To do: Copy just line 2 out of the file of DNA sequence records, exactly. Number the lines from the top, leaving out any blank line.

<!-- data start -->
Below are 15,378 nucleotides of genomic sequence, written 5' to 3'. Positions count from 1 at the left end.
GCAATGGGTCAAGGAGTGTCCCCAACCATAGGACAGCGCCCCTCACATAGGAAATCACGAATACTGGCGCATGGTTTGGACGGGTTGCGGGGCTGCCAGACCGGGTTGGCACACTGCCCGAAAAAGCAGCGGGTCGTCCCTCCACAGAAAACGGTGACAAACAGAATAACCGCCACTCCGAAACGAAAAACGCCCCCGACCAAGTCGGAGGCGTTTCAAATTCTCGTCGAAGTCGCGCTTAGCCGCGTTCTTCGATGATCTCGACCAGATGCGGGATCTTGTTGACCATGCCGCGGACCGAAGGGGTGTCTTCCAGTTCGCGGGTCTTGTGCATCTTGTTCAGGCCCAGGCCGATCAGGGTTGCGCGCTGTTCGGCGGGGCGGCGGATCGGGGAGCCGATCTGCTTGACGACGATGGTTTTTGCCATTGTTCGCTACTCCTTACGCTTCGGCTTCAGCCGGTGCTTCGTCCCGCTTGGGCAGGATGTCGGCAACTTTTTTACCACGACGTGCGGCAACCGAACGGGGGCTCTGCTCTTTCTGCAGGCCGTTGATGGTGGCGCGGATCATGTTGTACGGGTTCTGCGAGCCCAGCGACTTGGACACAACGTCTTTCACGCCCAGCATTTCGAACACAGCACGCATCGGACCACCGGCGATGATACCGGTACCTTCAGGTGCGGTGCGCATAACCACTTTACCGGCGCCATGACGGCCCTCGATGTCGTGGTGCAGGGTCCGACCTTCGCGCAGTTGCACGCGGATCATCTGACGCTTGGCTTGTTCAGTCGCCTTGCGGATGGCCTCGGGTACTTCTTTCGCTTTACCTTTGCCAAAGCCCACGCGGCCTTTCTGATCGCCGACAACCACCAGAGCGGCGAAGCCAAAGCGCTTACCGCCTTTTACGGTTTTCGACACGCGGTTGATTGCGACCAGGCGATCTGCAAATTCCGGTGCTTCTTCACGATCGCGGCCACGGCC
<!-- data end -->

GCAATGGGTCAAGGAGTGTCCCCAACCATAGGACAGCGCCCCTCACATAGGAAATCACGAATACTGGCGCATGGTTTGGACGGGTTGCGGGGCTGCCAGACCGGGTTGGCACACTGCCCGAAAAAGCAGCGGGTCGTCCCTCCACAGAAAACGGTGACAAACAGAATAACCGCCACTCCGAAACGAAAAACGCCCCCGACCAAGTCGGAGGCGTTTCAAATTCTCGTCGAAGTCGCGCTTAGCCGCGTTCTTCGATGATCTCGACCAGATGCGGGATCTTGTTGACCATGCCGCGGACCGAAGGGGTGTCTTCCAGTTCGCGGGTCTTGTGCATCTTGTTCAGGCCCAGGCCGATCAGGGTTGCGCGCTGTTCGGCGGGGCGGCGGATCGGGGAGCCGATCTGCTTGACGACGATGGTTTTTGCCATTGTTCGCTACTCCTTACGCTTCGGCTTCAGCCGGTGCTTCGTCCCGCTTGGGCAGGATGTCGGCAACTTTTTTACCACGACGTGCGGCAACCGAACGGGGGCTCTGCTCTTTCTGCAGGCCGTTGATGGTGGCGCGGATCATGTTGTACGGGTTCTGCGAGCCCAGCGACTTGGACACAACGTCTTTCACGCCCAGCATTTCGAACACAGCACGCATCGGACCACCGGCGATGATACCGGTACCTTCAGGTGCGGTGCGCATAACCACTTTACCGGCGCCATGACGGCCCTCGATGTCGTGGTGCAGGGTCCGACCTTCGCGCAGTTGCACGCGGATCATCTGACGCTTGGCTTGTTCAGTCGCCTTGCGGATGGCCTCGGGTACTTCTTTCGCTTTACCTTTGCCAAAGCCCACGCGGCCTTTCTGATCGCCGACAACCACCAGAGCGGCGAAGCCAAAGCGCTTACCGCCTTTTACGGTTTTCGACACGCGGTTGATTGCGACCAGGCGATCTGCAAATTCCGGTGCTTCTTCACGATCGCGGCCACGGCC